Written by Bastian Jørgensen, Junior Researcher.
In this month we have been exploring relationships between companies and universities. At the IT-University there are many different ways in which companies are affiliated with the university such as public events, guest lectures, collaboration on projects etc. To get some insights into the topic, we have made a small quantitative analysis of the scientific articles from the ITU to see if these have any affiliation to companies. We have also investigated if there is a tendency towards higher citation counts when papers are affiliated with a company.
In practice we have been looking at the affiliation of the co-authors to every article published from ITU. The data has been collected from Scopus that as they write on their homepage “is the largest abstract and citation database of peer-reviewed literature” (see www.scopus.com).
“The effect of references on persuasion is not limited to that of ‘prestige’ or ‘bluff’. Again it is a question of numbers. A paper that does not have references is like a child without an escort walking at night in a big city it does not know: isolated, lost, anything may happen to it” (Latour 1987: 33).
Just as we can look towards “likes” when evaluating the impact of a post on Facebook, it is a common practice to look at the citations of articles when evaluating academic literature. In Bibliometrics, quantitative methods are used to analyse academic literature. With inspiration from this discipline we have created the two visualisations below.
The bar chart to the left in visualisation 1 shows the distribution of the articles from ITU, in total 1626 articles. From these articles we find that 128 has a co-author with an affiliation to a company.
In the graph to the right we have calculated the average citation count of the two groups of articles. The Y-axis shows the average citation count and the X-axis the number of articles in the two groups.
In the second visualisation we can get an overview of the articles with company affiliation. In this sankey diagram every company that has been affiliated with an article from ITU more than two times has been included.
From this we can see that some subject areas are more likely to have collaborations with a company than others, this is especially the case for the subject areas of Computer Science, Mathematics and Engineering. We can also see that the five companies that are most often affiliated with articles from ITU are Exformatics, Microsoft, Nokia, IBM and Alexandra Instituttet.
From this brief investigation of the scientific articles from ITU we find that just about 10% of the articles has a co-author with an affiliation to a company. And the articles without affiliation to companies have a slightly larger average citation count. It would have been interesting to get information about how the articles has been funded, which could have given some different insights into the relationship between companies and the published articles from the IT-University.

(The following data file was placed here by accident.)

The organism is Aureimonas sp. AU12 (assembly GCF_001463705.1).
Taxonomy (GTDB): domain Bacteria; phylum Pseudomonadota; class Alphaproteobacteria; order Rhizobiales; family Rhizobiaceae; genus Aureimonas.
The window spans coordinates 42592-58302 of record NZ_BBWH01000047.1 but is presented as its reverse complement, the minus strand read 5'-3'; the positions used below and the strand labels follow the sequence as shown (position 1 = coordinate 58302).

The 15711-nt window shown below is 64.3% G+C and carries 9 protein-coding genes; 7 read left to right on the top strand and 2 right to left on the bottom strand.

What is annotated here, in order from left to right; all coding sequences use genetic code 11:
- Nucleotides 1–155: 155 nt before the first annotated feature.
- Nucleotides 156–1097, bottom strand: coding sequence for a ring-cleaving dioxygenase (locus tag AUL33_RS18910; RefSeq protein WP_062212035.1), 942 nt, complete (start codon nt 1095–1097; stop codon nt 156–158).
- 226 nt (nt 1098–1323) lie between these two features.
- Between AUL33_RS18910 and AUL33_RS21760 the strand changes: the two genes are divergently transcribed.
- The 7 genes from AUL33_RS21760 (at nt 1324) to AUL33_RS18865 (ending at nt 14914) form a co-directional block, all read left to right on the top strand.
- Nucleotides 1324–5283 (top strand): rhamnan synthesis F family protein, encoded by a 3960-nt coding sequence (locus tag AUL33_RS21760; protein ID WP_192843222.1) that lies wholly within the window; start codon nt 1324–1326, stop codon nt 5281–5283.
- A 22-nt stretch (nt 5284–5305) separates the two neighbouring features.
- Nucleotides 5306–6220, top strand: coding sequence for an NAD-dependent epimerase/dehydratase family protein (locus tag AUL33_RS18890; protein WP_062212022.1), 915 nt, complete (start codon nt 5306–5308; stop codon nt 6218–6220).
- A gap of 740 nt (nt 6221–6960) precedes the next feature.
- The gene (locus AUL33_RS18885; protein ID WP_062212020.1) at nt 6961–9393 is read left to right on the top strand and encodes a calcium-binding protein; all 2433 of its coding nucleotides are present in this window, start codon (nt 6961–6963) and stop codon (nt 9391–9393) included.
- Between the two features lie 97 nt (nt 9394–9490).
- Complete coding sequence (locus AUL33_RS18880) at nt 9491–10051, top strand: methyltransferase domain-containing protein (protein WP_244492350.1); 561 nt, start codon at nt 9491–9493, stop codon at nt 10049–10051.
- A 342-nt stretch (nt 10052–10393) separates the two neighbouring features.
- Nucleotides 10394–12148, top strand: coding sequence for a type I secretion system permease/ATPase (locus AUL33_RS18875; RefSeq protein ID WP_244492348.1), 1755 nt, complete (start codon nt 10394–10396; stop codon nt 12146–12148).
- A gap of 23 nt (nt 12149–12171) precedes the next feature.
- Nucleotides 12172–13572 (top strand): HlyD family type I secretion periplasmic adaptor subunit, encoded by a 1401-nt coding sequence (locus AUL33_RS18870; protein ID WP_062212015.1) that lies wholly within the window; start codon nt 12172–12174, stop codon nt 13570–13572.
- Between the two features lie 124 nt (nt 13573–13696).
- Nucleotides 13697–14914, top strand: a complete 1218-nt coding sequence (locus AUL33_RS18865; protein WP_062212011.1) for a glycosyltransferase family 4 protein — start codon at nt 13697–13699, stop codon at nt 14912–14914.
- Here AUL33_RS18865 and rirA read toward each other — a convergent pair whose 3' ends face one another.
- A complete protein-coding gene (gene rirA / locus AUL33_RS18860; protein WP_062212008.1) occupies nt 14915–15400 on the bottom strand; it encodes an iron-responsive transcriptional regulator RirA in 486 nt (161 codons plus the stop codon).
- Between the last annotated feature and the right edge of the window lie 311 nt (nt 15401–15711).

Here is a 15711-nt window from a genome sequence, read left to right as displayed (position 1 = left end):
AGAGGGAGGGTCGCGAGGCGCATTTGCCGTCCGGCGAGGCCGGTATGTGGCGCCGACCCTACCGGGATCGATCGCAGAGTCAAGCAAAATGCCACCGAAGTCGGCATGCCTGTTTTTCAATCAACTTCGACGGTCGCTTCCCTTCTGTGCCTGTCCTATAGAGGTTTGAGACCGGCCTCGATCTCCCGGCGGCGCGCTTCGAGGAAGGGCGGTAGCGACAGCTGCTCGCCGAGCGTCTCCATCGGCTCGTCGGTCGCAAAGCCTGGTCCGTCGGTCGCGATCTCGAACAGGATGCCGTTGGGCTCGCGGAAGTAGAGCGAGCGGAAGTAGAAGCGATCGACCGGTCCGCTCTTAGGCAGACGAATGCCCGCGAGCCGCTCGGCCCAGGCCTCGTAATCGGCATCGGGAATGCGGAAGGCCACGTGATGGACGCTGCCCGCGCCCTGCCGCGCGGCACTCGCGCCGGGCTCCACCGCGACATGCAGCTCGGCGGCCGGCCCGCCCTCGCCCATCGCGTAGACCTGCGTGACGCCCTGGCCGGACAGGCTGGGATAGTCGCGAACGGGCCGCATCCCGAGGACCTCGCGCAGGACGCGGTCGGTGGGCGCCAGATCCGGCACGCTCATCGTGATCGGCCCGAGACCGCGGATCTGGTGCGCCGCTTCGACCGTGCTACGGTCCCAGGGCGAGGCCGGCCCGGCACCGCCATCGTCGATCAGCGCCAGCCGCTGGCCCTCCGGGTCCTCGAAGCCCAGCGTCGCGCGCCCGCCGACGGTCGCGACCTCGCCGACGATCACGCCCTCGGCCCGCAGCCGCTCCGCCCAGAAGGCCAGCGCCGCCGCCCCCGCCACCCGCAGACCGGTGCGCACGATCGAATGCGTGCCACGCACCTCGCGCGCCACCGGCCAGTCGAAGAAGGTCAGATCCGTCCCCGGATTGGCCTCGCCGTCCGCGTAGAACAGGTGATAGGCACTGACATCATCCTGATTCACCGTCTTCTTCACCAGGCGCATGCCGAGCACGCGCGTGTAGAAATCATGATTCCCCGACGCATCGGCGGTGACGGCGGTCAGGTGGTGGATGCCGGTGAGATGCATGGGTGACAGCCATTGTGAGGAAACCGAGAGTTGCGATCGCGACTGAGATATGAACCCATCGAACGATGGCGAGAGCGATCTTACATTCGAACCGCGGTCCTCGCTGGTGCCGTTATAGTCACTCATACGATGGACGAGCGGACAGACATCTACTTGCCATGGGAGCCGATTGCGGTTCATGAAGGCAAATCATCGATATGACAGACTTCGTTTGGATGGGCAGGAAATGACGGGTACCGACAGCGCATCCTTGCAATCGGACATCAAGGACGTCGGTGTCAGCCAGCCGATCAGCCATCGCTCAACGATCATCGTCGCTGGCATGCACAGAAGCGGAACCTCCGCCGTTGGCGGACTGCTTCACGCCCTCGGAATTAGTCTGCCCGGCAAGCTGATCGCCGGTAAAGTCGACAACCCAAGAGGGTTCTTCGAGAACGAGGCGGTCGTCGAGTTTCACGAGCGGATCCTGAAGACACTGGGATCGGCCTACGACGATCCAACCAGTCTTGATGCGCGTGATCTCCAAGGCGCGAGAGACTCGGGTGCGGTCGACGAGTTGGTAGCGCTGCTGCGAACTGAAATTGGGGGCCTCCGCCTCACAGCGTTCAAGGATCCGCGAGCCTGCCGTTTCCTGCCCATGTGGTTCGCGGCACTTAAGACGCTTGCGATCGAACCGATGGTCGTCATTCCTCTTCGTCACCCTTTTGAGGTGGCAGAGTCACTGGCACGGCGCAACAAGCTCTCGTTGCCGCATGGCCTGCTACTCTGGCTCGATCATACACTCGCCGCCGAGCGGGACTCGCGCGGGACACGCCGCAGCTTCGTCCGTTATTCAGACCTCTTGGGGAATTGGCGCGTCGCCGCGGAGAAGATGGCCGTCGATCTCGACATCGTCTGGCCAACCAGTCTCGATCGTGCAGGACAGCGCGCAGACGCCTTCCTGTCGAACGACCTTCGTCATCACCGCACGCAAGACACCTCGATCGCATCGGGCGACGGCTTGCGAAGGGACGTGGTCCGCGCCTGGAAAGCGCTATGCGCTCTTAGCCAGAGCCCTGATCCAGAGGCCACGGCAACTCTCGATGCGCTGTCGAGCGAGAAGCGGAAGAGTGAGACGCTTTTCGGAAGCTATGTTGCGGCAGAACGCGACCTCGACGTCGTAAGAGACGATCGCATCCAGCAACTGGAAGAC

At the ETHOS Lab we think that this kind of analysis and visualisations is touching on some interesting questions. It reminds us that articles can be affiliated with several actors that might have different interests. But it is also interesting to consider how an analysis like this could potentially influence this relationship.
From Law and Urry (2004) we are reminded that social inquiry and its methods are productive:
“They (help to) make social realities and social worlds. They do not simply describe the world as it is, but also enact it” (Law & Urry 2004, 390).
Imagine if figure 1 had shown that the average citation count was significantly larger when authors had an affiliation to a company. Could this mean that researchers would more actively seek to collaborate with companies or that universities would demand that a percentage of a researchers articles should be in collaboration with businesses? Or could the visualisations from this example be used to argue for the opposite?
We think that it is important to discuss the relationship between companies and universities because it is influencing the materials that students get exposed to and it is a topic that will stay relevant for years to come.
- Latour, Bruno (1987). Science in Action, How to follow scientists and engineers through society. Chapter 1 Literature.
- Law, John & Urry, John. (2004). Enacting the social, Economy and Society, 33:3, 390-410.